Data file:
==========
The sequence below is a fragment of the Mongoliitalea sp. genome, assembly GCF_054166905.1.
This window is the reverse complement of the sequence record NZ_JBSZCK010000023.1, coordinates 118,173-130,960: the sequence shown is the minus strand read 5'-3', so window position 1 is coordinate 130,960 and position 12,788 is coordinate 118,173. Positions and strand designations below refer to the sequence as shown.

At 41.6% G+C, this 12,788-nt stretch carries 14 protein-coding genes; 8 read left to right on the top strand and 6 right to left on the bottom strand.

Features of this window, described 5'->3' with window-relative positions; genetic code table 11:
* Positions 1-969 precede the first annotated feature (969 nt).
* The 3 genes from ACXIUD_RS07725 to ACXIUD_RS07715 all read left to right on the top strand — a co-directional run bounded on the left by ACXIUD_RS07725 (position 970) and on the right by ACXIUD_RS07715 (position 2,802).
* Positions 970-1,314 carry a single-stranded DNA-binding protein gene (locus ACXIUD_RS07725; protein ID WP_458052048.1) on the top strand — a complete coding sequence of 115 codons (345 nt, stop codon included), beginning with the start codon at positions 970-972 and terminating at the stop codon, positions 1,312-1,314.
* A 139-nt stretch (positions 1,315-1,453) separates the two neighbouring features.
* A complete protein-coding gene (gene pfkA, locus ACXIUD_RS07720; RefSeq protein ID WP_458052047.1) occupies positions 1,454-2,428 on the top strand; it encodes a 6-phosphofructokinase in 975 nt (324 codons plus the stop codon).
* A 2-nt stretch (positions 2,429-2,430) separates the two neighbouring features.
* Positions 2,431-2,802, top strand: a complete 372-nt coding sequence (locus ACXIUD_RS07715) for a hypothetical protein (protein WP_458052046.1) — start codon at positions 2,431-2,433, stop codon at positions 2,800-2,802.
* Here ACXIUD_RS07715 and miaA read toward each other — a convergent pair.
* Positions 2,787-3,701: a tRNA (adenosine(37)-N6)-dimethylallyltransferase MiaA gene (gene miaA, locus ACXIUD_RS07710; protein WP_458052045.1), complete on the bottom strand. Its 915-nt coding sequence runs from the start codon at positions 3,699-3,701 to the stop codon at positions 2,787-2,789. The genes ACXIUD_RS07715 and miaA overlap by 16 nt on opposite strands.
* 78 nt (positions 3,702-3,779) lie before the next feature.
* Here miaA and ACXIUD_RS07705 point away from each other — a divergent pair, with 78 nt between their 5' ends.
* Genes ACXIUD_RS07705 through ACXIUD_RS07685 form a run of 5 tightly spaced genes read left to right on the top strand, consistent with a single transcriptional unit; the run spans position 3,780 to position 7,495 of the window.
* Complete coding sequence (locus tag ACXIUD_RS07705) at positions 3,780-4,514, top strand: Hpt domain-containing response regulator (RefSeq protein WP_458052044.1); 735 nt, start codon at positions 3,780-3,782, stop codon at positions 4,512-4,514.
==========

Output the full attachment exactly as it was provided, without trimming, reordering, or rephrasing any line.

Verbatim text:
The sequence below is a fragment of the Mongoliitalea sp. genome, assembly GCF_054166905.1.
This window is the reverse complement of the sequence record NZ_JBSZCK010000023.1, coordinates 118,173-130,960: the sequence shown is the minus strand read 5'-3', so window position 1 is coordinate 130,960 and position 12,788 is coordinate 118,173. Positions and strand designations below refer to the sequence as shown.

At 41.6% G+C, this 12,788-nt stretch carries 14 protein-coding genes; 8 read left to right on the top strand and 6 right to left on the bottom strand.

Features of this window, described 5'->3' with window-relative positions; genetic code table 11:
* Positions 1-969 precede the first annotated feature (969 nt).
* The 3 genes from ACXIUD_RS07725 to ACXIUD_RS07715 all read left to right on the top strand — a co-directional run bounded on the left by ACXIUD_RS07725 (position 970) and on the right by ACXIUD_RS07715 (position 2,802).
* Positions 970-1,314 carry a single-stranded DNA-binding protein gene (locus ACXIUD_RS07725; protein ID WP_458052048.1) on the top strand — a complete coding sequence of 115 codons (345 nt, stop codon included), beginning with the start codon at positions 970-972 and terminating at the stop codon, positions 1,312-1,314.
* A 139-nt stretch (positions 1,315-1,453) separates the two neighbouring features.
* A complete protein-coding gene (gene pfkA, locus ACXIUD_RS07720; RefSeq protein ID WP_458052047.1) occupies positions 1,454-2,428 on the top strand; it encodes a 6-phosphofructokinase in 975 nt (324 codons plus the stop codon).
* A 2-nt stretch (positions 2,429-2,430) separates the two neighbouring features.
* Positions 2,431-2,802, top strand: a complete 372-nt coding sequence (locus ACXIUD_RS07715) for a hypothetical protein (protein WP_458052046.1) — start codon at positions 2,431-2,433, stop codon at positions 2,800-2,802.
* Here ACXIUD_RS07715 and miaA read toward each other — a convergent pair.
* Positions 2,787-3,701: a tRNA (adenosine(37)-N6)-dimethylallyltransferase MiaA gene (gene miaA, locus ACXIUD_RS07710; protein WP_458052045.1), complete on the bottom strand. Its 915-nt coding sequence runs from the start codon at positions 3,699-3,701 to the stop codon at positions 2,787-2,789. The genes ACXIUD_RS07715 and miaA overlap by 16 nt on opposite strands.
* 78 nt (positions 3,702-3,779) lie before the next feature.
* Here miaA and ACXIUD_RS07705 point away from each other — a divergent pair, with 78 nt between their 5' ends.
* Genes ACXIUD_RS07705 through ACXIUD_RS07685 form a run of 5 tightly spaced genes read left to right on the top strand, consistent with a single transcriptional unit; the run spans position 3,780 to position 7,495 of the window.
* Complete coding sequence (locus tag ACXIUD_RS07705) at positions 3,780-4,514, top strand: Hpt domain-containing response regulator (RefSeq protein WP_458052044.1); 735 nt, start codon at positions 3,780-3,782, stop codon at positions 4,512-4,514.